Police Killed vs. Killed by Police: a Statistical Perspective
Underlying the convictions of reflexive proponents and/or apologists of police killing citizens is often the assumption that being a cop is sincerely fraught with the danger of death in the line of duty. Even here at FDL I’ve read a few comments that say if a cop is facing ‘an armed person,’ he should shoot, never mind that many of the alleged weapons often turned out to be cell phones, rather obvious toy guns, once even a spoon, a wallet, or in the case of John Crawford, an unloaded BB gun he’d taken off the Beavercreek Walmart shelf and was holding while chatting on his cell phone. Many of the victims killed by cops in the past several years indeed had weapons of some sort, but were not ‘brandished toward police’ as so many cops testi-lied in their reports.
Sure, being a cop can be a dangerous profession, but far less dangerous statistically than most people imagine. Consider the flip side: that cops’ abject fear of blacks, Latinos/Latinas, and the mentally ill (read: the other), often leads to completely unwarranted executions in far too many cases. It’s the same reaction of rage over a person being either unwilling, or more importantly, unable to follow police orders that has led to so many summary executions. An email friend who’s been involved in several states with police brutality and assassinations over multiple decades posits that perhaps 90% of recent episodes did not have to result in death of a ‘suspect.’ Whether or not that number is correct, clearly it’s closer to the truth than law enforcement would ever admit.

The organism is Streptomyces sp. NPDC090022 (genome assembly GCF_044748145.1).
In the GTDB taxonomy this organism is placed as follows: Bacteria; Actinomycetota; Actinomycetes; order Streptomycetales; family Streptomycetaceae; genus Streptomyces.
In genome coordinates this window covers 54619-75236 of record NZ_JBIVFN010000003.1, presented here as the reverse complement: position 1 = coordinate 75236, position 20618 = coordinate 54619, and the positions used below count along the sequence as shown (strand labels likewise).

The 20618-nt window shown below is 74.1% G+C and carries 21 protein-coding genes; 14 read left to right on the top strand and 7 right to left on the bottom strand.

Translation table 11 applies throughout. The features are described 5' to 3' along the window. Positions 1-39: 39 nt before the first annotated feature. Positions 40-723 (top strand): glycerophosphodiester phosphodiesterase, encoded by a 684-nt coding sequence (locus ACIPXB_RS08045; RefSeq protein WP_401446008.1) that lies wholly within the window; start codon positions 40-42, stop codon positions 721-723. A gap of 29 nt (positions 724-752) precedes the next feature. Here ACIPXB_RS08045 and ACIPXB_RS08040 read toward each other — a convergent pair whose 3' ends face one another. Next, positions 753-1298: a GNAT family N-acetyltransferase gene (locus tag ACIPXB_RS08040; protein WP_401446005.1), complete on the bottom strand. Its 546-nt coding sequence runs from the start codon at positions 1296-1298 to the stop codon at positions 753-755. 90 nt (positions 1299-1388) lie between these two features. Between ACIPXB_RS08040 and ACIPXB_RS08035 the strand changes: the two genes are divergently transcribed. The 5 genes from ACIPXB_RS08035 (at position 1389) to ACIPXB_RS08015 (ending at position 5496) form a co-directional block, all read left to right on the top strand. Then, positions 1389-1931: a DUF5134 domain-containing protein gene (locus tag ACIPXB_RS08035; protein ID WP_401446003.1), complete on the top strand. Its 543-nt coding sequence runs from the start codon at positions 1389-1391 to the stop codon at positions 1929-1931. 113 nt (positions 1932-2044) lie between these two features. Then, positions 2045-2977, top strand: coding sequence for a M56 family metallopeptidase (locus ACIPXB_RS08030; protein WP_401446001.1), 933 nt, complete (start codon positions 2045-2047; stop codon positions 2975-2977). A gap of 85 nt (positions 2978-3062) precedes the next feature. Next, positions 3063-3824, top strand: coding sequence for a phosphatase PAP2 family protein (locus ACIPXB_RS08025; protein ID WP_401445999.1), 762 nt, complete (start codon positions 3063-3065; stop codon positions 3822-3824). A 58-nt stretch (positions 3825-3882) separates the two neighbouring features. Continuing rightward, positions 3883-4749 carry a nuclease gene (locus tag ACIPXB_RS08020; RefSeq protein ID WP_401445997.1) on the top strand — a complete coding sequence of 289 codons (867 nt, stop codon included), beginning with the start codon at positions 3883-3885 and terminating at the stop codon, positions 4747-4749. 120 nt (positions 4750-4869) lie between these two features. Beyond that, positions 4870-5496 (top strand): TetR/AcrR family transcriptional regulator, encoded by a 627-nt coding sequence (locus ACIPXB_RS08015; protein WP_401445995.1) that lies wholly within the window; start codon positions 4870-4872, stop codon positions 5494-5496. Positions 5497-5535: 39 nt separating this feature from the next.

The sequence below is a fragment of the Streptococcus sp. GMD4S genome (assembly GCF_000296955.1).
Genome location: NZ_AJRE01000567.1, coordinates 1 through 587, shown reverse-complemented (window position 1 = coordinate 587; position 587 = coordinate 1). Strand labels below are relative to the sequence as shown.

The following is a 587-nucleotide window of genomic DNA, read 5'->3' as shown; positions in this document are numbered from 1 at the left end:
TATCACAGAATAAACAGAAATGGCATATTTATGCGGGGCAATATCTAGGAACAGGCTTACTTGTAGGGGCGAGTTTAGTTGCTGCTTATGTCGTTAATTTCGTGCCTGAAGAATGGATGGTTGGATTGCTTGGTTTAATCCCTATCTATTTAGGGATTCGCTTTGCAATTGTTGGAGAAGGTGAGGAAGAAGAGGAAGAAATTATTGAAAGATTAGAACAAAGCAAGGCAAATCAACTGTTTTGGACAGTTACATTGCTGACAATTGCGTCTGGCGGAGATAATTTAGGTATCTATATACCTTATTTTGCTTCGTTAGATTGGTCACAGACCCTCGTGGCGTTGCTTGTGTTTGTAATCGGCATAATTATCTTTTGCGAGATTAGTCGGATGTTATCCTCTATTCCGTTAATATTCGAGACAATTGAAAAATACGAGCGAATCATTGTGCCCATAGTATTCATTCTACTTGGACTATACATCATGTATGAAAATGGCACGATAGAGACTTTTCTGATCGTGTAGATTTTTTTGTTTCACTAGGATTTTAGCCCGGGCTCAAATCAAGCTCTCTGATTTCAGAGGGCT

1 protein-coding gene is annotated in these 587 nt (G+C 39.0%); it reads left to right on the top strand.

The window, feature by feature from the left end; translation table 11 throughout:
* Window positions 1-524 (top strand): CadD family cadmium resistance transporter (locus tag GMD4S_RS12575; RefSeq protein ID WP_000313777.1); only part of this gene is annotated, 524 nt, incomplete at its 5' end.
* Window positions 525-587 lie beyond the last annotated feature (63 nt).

Two nights ago in Ferguson, MO, two cops were injured by gunshot; one claimed to be investigating a robbery at a local community center when one of two suspects ran away, and one turned, and shot him in his upper arm (AP had reported earlier that the cop was a female). The story is evolving, and now it’s turned out it was only one alleged would-be thief, who has yet to be apprehended. So, we’ll see if they recover bullets, see if his lapel camera was on or off, or what. Missing evidence implicating police culpability or accountability is so prevalent that it seems baked into the system by now.
The second shooting was apparently on the interstate, multiple shooters allegedly having fired at an off-duty cop not in uniform, and driving his personal vehicle. Both came during the protests following police chief Tom Jackson’s kinda/sorta apology for the death of Michael Brown. Immediately after the frantic and rumor-laden reports, the #Ferguson on Twitter comment stream was plum full of sick, racist, classist lies and killer cop support.
Excuse my digression, but it seemed a necessary prelude for the statistics.
Killed by Police on Facebook has kept a running tally of as many corporate media reports of killings since May, 2013. All killings, never front-loading’ necessary or unnecessary’ opinions. But by their tally, which they know is necessarily incomplete, the numbers show that since Jan. 1 2014, as of today, police have killed 818 people in this nation.